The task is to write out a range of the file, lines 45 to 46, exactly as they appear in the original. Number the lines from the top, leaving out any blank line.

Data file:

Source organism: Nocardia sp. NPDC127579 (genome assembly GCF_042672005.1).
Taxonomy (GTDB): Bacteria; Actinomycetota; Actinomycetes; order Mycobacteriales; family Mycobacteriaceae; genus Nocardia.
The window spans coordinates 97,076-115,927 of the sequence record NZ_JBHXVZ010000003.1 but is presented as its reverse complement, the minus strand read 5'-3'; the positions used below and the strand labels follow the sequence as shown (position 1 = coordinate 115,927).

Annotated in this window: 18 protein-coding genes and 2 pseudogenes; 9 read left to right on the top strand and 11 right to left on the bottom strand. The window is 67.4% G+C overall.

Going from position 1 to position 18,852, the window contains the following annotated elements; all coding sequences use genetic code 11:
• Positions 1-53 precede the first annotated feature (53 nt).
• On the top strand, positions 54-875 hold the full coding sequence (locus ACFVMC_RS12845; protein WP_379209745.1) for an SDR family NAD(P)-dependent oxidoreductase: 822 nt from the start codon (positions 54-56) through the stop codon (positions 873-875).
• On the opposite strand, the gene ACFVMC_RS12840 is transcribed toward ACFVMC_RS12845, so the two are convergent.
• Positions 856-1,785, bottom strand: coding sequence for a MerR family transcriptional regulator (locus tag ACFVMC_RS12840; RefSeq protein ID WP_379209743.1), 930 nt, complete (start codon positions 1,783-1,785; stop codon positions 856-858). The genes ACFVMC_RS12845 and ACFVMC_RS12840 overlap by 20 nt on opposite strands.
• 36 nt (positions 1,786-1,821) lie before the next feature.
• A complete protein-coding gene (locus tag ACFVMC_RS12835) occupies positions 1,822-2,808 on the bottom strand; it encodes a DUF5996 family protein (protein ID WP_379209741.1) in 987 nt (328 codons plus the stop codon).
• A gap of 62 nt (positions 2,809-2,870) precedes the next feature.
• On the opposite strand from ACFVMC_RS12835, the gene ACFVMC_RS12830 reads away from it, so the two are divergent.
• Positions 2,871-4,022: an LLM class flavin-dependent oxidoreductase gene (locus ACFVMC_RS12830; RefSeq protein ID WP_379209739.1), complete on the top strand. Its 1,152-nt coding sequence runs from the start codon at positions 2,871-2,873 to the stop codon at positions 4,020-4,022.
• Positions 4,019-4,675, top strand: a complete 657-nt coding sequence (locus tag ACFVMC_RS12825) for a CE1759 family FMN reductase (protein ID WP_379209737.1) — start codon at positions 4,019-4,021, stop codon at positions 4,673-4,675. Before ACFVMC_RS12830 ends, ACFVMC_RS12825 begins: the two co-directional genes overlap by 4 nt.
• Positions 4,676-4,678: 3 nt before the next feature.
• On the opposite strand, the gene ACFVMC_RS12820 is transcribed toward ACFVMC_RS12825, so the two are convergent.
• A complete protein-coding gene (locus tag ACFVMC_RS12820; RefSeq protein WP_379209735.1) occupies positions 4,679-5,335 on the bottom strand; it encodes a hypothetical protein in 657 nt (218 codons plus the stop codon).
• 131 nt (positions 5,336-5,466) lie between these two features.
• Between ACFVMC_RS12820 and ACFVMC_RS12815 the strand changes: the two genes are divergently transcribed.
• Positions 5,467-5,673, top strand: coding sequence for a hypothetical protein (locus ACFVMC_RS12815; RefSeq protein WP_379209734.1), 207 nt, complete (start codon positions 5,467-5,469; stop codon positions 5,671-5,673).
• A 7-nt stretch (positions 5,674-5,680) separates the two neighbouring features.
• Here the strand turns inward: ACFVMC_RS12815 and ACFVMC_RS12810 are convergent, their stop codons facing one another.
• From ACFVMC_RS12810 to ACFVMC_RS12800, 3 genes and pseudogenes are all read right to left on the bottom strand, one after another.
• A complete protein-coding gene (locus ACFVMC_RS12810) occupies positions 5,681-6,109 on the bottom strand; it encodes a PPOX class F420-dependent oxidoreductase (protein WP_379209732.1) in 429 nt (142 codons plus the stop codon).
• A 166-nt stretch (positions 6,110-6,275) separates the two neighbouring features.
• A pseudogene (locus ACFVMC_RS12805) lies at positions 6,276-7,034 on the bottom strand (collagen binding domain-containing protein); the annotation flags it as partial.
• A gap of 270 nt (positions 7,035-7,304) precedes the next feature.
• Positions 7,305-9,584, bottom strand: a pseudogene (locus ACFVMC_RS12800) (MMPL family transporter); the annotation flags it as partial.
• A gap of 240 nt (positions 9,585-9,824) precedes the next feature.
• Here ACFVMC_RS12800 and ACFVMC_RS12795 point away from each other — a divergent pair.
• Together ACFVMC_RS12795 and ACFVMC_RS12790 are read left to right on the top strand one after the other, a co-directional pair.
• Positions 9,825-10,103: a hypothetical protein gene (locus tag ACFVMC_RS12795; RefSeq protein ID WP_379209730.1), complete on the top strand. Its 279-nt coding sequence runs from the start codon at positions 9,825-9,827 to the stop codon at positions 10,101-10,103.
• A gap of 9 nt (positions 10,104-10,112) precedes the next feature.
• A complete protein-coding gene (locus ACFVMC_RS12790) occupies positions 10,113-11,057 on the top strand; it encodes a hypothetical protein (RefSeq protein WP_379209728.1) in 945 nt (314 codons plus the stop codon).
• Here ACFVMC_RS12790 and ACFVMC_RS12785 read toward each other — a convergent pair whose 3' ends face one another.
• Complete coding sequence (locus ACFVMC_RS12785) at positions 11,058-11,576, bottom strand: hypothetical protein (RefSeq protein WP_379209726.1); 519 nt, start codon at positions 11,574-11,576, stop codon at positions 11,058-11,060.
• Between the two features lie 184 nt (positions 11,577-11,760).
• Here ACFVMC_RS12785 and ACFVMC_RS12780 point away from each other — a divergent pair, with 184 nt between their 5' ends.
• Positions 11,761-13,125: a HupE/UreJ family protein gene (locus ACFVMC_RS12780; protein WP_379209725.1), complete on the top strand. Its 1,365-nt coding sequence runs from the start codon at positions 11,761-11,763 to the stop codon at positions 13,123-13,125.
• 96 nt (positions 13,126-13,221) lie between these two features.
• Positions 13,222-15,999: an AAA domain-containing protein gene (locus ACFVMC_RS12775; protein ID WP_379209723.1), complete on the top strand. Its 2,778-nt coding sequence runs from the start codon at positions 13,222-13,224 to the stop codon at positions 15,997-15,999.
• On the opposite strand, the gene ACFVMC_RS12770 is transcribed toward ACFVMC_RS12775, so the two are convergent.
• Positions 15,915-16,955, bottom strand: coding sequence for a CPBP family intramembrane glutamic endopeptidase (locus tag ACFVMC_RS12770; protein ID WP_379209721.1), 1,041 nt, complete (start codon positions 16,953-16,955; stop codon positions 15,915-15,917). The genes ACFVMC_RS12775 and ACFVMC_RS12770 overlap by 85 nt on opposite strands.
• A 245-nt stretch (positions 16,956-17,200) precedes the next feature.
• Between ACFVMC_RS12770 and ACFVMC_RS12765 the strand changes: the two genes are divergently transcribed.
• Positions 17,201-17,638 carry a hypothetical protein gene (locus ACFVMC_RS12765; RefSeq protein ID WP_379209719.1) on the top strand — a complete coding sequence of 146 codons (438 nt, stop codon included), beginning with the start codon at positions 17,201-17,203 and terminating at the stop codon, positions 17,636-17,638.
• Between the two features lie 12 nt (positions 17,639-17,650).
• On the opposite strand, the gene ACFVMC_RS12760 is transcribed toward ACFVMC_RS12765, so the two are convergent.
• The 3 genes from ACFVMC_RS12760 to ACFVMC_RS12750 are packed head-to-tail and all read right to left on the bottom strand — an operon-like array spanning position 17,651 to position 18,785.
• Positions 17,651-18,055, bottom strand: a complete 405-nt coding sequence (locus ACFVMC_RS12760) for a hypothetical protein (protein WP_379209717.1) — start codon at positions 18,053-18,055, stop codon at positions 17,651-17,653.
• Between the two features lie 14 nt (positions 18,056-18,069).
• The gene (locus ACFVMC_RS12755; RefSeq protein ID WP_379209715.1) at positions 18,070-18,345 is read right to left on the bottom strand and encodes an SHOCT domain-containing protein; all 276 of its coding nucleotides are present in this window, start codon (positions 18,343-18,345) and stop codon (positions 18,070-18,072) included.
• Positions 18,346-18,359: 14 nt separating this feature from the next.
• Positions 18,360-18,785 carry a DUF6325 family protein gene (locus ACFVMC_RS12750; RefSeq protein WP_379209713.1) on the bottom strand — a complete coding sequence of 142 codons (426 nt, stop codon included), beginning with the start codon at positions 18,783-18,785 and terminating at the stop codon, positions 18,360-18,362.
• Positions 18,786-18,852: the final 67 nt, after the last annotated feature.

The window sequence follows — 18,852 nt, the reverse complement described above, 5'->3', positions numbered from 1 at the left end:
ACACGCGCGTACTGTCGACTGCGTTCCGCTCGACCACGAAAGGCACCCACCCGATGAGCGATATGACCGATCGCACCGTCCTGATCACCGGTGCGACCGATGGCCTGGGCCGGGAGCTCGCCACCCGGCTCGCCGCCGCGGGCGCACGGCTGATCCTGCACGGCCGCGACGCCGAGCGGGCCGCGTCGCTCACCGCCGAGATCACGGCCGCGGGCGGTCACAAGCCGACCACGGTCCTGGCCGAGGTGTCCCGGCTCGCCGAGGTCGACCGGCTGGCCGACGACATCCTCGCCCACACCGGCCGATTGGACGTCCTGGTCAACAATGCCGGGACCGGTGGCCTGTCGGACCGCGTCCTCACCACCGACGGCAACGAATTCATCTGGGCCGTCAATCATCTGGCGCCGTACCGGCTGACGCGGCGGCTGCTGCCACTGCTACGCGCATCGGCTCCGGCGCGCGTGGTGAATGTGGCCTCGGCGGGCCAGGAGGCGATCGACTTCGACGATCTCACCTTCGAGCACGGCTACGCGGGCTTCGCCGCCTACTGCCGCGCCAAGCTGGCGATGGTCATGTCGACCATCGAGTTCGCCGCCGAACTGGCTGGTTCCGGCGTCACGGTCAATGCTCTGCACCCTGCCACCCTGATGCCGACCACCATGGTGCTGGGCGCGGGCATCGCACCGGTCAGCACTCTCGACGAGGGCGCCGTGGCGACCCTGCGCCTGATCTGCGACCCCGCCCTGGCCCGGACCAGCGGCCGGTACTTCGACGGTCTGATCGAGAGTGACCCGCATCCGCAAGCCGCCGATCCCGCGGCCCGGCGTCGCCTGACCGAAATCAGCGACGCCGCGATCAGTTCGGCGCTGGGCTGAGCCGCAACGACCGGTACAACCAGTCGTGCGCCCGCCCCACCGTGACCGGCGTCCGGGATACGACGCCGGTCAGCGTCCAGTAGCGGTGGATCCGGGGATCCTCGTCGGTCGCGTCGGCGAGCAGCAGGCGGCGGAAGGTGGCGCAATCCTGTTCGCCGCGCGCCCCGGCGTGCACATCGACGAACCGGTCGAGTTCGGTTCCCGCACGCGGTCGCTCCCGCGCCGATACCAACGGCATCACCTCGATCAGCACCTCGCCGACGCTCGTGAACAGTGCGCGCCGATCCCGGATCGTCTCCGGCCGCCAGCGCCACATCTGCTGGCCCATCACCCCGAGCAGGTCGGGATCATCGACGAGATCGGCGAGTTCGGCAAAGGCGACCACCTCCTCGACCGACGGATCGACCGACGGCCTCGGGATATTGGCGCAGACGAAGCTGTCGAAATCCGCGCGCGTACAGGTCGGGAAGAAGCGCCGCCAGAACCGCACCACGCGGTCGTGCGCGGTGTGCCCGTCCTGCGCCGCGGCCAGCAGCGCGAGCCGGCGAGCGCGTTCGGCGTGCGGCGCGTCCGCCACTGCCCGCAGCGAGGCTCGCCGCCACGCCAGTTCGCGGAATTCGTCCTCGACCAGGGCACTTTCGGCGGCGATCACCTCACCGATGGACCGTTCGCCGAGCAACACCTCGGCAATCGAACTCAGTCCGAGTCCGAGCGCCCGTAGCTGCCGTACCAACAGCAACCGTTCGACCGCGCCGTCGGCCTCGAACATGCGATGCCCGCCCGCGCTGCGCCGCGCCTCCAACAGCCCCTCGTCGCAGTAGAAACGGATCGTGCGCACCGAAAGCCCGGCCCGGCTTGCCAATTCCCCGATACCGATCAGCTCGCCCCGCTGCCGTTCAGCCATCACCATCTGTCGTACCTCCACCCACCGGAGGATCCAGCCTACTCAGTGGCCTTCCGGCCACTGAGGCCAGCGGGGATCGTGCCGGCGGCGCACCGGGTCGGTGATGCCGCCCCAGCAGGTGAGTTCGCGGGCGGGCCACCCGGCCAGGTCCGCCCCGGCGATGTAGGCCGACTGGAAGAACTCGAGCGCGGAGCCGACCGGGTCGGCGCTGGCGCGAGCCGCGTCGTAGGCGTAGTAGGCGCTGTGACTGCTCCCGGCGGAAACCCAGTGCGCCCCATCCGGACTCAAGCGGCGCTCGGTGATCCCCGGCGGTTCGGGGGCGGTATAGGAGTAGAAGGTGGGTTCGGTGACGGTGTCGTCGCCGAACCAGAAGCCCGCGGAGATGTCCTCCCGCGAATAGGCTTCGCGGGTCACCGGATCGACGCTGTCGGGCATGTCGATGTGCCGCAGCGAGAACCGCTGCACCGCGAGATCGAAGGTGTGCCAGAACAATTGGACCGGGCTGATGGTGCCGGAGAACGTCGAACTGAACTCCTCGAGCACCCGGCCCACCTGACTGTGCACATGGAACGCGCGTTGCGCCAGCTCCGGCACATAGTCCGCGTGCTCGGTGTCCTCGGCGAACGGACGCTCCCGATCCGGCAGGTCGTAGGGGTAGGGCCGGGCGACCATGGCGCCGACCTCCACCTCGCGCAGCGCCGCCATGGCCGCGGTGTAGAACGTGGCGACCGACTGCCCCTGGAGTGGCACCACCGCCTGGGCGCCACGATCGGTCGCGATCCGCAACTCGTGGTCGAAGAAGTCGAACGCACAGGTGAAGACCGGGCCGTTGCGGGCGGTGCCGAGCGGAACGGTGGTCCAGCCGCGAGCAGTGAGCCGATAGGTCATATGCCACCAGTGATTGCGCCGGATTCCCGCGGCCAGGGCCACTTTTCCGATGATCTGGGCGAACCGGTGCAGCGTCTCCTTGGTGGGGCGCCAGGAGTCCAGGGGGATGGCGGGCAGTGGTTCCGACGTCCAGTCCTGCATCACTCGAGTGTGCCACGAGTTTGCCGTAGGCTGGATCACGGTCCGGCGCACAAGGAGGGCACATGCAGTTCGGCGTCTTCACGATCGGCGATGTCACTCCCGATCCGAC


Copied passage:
• A 245-nt stretch (positions 16,956-17,200) precedes the next feature.
• Between ACFVMC_RS12770 and ACFVMC_RS12765 the strand changes: the two genes are divergently transcribed.